UMN adds new solar panels as part of renewable energy plan

The panels are part of the University's goal to eliminate its net carbon emissions by 2050.

New solar panels shade the parking lot outside Humphrey School of Public Affairs on Wednesday, Sept. 26. The solar panels are part of a University effort to eliminate net carbon emissions by 2050.

Ellen Schmidt

New solar panels shade the parking lot outside Humphrey School of Public Affairs on Wednesday, Sept. 26. The solar panels are part of a University effort to eliminate net carbon emissions by 2050.

Megan Palmer

The University of Minnesota is steadily increasing its investment in onsite renewable energy through the addition massive solar panels to nine different on-campus sites. 

Discussions about implementing onsite solar panels started in 2015, and concrete plans were solidified in November 2016.

“Until recently, solar had not been cost effective for the campus, which is why we hadn’t implemented it except a few demonstration projects at a smaller scale,” said Shane Stennes, sustainability director for the University.

The sites span the East Bank, West Bank and St. Paul campuses. The only complete site is located in the field behind Andersen Library. The University is currently building solar panels on the roofs of the Center for Excellence in the Athletes Village and Continuing Education building and the parking lot of Mondale Hall. Five more sites will begin construction in the coming months around campus. 

In addition to the new onsite solar panels, the University also purchased more than 20 megawatts of community solar power from outside sources and has a contract with Xcel Energy that ensures 100 percent of the energy purchased from the company is renewable, Stennes said.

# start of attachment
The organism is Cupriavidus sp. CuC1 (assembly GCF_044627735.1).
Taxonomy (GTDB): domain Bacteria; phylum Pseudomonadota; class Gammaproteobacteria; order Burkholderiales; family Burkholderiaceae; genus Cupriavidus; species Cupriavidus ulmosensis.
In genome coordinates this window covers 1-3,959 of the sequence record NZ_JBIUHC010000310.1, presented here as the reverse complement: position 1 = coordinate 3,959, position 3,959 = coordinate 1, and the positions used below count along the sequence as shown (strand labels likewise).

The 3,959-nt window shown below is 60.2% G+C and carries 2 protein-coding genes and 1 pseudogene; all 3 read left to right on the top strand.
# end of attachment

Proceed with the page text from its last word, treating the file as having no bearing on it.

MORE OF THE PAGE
The increase in renewable energy is a step toward achieving the University’s plans for eliminating the University’s net carbon emissions by 2050.

“This [project] is part of a bigger commitment on behalf of the University to purchase renewable sources of energy,” Stennes said. 

According to the Environmental Protection Agency’s Green Power Equivalency Calculator, the electricity generated from the nine locations will produce enough energy annually to power 224 homes.

“Between these three initiatives, 20 percent of our energy at the U will be renewable,” Stennes said. 

Lori Vitaioli, a University student, said she believes the investment in solar panels is a step in the right direction. 

“It’s really cool that the U is taking initiative in moving towards renewable energy sources,” Vitaioli said. 

Many departments across campus collaborated on the onsite solar panel project, including Energy Management, University Finance and the Office of the General Counsel, according to Stennes. 

Students at the University played a role in bringing solar energy to campus. Ellen Anderson, executive director of the Energy Transition Lab, led the SUN Delegation Team, a group of undergraduate and graduate students who helped evaluate potential sites for solar energy on campus. 

“We got the students together and we formed strategies … to do solar site assessments,” Anderson said. 

Sites were evaluated based on space availability, other potential future uses for the space and how easy it would be to connect to the University’s electrical grid.

Anderson is confident the University will continue to bolster sustainable energy practices. 

“Every year it gets more cost effective,” she said.